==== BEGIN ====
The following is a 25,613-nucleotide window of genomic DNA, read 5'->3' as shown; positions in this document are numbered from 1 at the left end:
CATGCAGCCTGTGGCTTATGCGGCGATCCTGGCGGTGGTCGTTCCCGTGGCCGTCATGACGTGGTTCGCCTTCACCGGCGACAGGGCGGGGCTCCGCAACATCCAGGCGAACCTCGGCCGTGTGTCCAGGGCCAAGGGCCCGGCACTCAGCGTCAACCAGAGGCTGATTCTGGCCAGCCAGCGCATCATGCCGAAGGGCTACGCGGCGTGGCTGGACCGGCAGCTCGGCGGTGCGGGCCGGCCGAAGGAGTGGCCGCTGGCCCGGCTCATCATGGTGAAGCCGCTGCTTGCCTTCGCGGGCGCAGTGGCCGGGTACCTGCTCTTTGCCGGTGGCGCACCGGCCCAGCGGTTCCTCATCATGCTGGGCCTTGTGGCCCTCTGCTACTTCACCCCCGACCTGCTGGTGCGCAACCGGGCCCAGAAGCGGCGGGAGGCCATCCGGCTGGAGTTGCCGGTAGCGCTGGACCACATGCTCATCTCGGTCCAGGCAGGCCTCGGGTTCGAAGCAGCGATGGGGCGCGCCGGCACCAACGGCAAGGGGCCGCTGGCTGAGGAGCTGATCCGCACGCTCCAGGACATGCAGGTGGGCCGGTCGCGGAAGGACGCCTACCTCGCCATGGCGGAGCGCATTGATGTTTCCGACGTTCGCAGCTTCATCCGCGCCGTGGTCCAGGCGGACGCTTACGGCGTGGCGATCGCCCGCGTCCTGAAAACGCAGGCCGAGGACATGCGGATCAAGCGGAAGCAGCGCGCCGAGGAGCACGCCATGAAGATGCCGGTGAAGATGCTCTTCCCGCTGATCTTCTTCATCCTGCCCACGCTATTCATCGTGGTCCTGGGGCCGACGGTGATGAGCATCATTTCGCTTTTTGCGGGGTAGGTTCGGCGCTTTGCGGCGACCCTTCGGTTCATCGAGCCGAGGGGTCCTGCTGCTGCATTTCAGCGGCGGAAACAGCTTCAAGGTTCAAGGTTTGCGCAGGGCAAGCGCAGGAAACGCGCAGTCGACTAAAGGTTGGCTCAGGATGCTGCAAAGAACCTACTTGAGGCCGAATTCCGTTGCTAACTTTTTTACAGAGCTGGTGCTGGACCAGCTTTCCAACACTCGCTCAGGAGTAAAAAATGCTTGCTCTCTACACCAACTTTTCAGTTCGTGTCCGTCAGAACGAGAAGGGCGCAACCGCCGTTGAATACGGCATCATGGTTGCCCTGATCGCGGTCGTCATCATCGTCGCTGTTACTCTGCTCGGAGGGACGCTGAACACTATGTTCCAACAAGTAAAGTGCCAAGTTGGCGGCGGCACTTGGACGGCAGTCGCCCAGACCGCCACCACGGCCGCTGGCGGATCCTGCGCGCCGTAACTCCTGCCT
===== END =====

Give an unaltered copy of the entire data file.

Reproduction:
The following is a 25,613-nucleotide window of genomic DNA, read 5'->3' as shown; positions in this document are numbered from 1 at the left end:
CATGCAGCCTGTGGCTTATGCGGCGATCCTGGCGGTGGTCGTTCCCGTGGCCGTCATGACGTGGTTCGCCTTCACCGGCGACAGGGCGGGGCTCCGCAACATCCAGGCGAACCTCGGCCGTGTGTCCAGGGCCAAGGGCCCGGCACTCAGCGTCAACCAGAGGCTGATTCTGGCCAGCCAGCGCATCATGCCGAAGGGCTACGCGGCGTGGCTGGACCGGCAGCTCGGCGGTGCGGGCCGGCCGAAGGAGTGGCCGCTGGCCCGGCTCATCATGGTGAAGCCGCTGCTTGCCTTCGCGGGCGCAGTGGCCGGGTACCTGCTCTTTGCCGGTGGCGCACCGGCCCAGCGGTTCCTCATCATGCTGGGCCTTGTGGCCCTCTGCTACTTCACCCCCGACCTGCTGGTGCGCAACCGGGCCCAGAAGCGGCGGGAGGCCATCCGGCTGGAGTTGCCGGTAGCGCTGGACCACATGCTCATCTCGGTCCAGGCAGGCCTCGGGTTCGAAGCAGCGATGGGGCGCGCCGGCACCAACGGCAAGGGGCCGCTGGCTGAGGAGCTGATCCGCACGCTCCAGGACATGCAGGTGGGCCGGTCGCGGAAGGACGCCTACCTCGCCATGGCGGAGCGCATTGATGTTTCCGACGTTCGCAGCTTCATCCGCGCCGTGGTCCAGGCGGACGCTTACGGCGTGGCGATCGCCCGCGTCCTGAAAACGCAGGCCGAGGACATGCGGATCAAGCGGAAGCAGCGCGCCGAGGAGCACGCCATGAAGATGCCGGTGAAGATGCTCTTCCCGCTGATCTTCTTCATCCTGCCCACGCTATTCATCGTGGTCCTGGGGCCGACGGTGATGAGCATCATTTCGCTTTTTGCGGGGTAGGTTCGGCGCTTTGCGGCGACCCTTCGGTTCATCGAGCCGAGGGGTCCTGCTGCTGCATTTCAGCGGCGGAAACAGCTTCAAGGTTCAAGGTTTGCGCAGGGCAAGCGCAGGAAACGCGCAGTCGACTAAAGGTTGGCTCAGGATGCTGCAAAGAACCTACTTGAGGCCGAATTCCGTTGCTAACTTTTTTACAGAGCTGGTGCTGGACCAGCTTTCCAACACTCGCTCAGGAGTAAAAAATGCTTGCTCTCTACACCAACTTTTCAGTTCGTGTCCGTCAGAACGAGAAGGGCGCAACCGCCGTTGAATACGGCATCATGGTTGCCCTGATCGCGGTCGTCATCATCGTCGCTGTTACTCTGCTCGGAGGGACGCTGAACACTATGTTCCAACAAGTAAAGTGCCAAGTTGGCGGCGGCACTTGGACGGCAGTCGCCCAGACCGCCACCACGGCCGCTGGCGGATCCTGCGCGCCGTAACTCCTGCCT